The last time Roy Rogers played at Squaw Valley, the Bluesdays attendance record was set. The first time he played there, the president of the United States was Lyndon B. Johnson.
Just a middle-schooler from Vallejo, California, Rogers played guitar and sang for a band called The Newports, which included older high school students with driver’s licenses. The event was the Truckee High School Senior Prom.
“I was a little rock and roller,” Rogers told Tahoe Onstage. “We wore gold lame jackets and I was playing Little Richard and Chuck Berry riffs. I wasn’t playing with a slide yet.”
That was just before Rogers’ older brother came home from college with a blues album.
‘The metamorphosis really started in earnest with Robert Johnson because I’d never heard that kind of playing before,” Rogers said.
His career as a blues musician got a boost from an unlikely source, a newspaper reporter, who coined a phrase to avoid confusion with the “King of the Cowboys,” who also was named Roy Rogers — “This is the one with chops, not chaps.”
Rogers became a master slide guitarist who has released numerous albums with Roy Rogers & The Delta Rhythm Kings and during years-long collaborations with Carlos Santana, Bonnie Raitt, John Lee Hooker and Ray Manzarek. He won a Grammy Award for his production work with John Lee Hooker.
Rogers plays his instrument with such velocity that once between songs Reyes feigned empathy for the acoustic guitar.
“What did that little thing ever do to you?” he asked.
Slowing down is not a trait Rogers possesses. His creativity and enthusiasm fuel his music. Rogers’ latest collaboration is with Carlos Reyes, a native of Paraguay, and Badi Assad, a Brazilian vocalist who is classically trained in guitar and percussion. The trio is called Stringshot.
“It’s a different realm for me,” Rogers said. “You know me, I’m always trying to push the envelope. It’s blues, but not straight-ahead blues. It’s blues and Latin and her Brazilian flavor and obviously Carlos, with his wonderful violin and harp playing, it’s just a great fresh combination of instruments and voices. Her voice and mine go well together.”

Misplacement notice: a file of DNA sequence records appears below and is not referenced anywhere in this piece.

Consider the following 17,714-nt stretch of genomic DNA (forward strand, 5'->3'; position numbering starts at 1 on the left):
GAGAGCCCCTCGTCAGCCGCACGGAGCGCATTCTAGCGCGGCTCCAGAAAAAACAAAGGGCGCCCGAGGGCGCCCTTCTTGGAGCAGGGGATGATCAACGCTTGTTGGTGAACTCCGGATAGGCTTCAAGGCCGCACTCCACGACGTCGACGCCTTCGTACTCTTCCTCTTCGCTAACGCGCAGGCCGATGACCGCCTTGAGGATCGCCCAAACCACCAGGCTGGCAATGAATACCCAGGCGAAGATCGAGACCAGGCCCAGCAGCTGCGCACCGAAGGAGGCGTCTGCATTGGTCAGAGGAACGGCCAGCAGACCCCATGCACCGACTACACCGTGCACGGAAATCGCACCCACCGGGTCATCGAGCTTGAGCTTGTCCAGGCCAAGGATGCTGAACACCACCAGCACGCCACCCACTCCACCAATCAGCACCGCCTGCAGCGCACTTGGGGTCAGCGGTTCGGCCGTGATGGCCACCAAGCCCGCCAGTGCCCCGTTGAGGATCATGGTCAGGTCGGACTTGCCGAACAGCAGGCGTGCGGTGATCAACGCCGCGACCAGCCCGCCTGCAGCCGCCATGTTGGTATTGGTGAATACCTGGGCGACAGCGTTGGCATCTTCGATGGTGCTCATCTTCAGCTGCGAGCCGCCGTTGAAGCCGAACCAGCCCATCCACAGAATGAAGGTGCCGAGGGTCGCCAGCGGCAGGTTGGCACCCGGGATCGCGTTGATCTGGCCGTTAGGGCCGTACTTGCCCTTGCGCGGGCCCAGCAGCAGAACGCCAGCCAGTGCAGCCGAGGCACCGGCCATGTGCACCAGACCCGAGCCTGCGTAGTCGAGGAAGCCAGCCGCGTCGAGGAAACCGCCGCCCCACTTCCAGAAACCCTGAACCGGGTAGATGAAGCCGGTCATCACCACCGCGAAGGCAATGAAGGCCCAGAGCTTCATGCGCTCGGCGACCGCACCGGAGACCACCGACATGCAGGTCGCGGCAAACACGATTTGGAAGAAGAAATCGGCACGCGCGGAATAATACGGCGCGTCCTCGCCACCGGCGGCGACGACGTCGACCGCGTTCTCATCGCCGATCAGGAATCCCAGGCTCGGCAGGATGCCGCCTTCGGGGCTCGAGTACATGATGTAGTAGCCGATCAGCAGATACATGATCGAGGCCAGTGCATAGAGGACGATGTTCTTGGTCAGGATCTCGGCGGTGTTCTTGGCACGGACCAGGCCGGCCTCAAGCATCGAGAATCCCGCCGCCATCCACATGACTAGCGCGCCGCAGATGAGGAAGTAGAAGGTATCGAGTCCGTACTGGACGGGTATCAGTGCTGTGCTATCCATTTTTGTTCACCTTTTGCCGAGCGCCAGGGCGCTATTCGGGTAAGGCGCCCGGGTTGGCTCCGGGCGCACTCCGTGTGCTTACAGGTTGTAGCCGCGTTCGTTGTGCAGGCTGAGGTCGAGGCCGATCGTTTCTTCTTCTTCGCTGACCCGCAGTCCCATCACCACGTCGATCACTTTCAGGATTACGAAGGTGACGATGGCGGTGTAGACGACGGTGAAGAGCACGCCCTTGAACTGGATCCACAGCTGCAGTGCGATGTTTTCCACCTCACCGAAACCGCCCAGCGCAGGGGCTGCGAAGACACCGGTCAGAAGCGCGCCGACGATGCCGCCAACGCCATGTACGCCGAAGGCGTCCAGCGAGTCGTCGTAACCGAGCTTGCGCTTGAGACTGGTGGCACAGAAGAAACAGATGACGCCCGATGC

During a West Coast tour this month, Assad made time for studio sessions with Reyes and Rogers, who said he wants to have a Stringshot tour in 2018. He said he’ll also continue to tour with The Delta Rhythm Kings.
Rogers’ most recent Lake Tahoe appearance was last summer when he opened for the Steve Miller Band. Rogers was accompanied by The Delta Rhythm Kings, along with guests Reyes and keyboardist Jim Pugh.
Rogers and Reyes also joined the ”Space Cowboy” for a song. During the encore, Miller surprised them by inviting them back onstage again. It was strange to see Rogers without his guitar or Reyes without his violin. The two sang harmonies and put on some dance moves that almost looked choreographed.
“I hope there’s some footage of that,” Rogers laughed. “That was spontaneous combustion. That was completely off the cuff and that made it all the more fun.”
Rogers will be back at the other side of the lake on June 27, along with The Delta Rhythm Kings, bassist Steve Ehrmann and drummer Kevin Hayes.
“We’re just going to blow it out like we try to do every time,” he said. “It’s going to be full tilt. It’s such a fun gig up there. It’s a Tuesday night and people are just primed and ready to rock. It’s a very cool scene. Everybody’s up close and personal and that’s good.”
- Ninth annual Bluesdays
6-8:30 p.m. Tuesdays
The Village at Squaw Valley
June 27 — Roy Rogers & The Delta Rhythm Kings
July 4 — Chris Cain (plus skiing)
July 11 — Grady Champion
July 18 — Rick Estrin & The Nightcats
July 25 — Jimmy Thackery & The Drivers
Aug. 1 — John Nemeth
Aug. 8 — Anthony Gomes
Aug. 15 — Coco Montoya
Aug. 22 — Ronnie Baker Brooks
Aug. 29 — Dennis Jones Band
Sept. 5 — Mark Hummel’s Golden State Lone Star Revue, Mark Hummel, Anson Funderburgh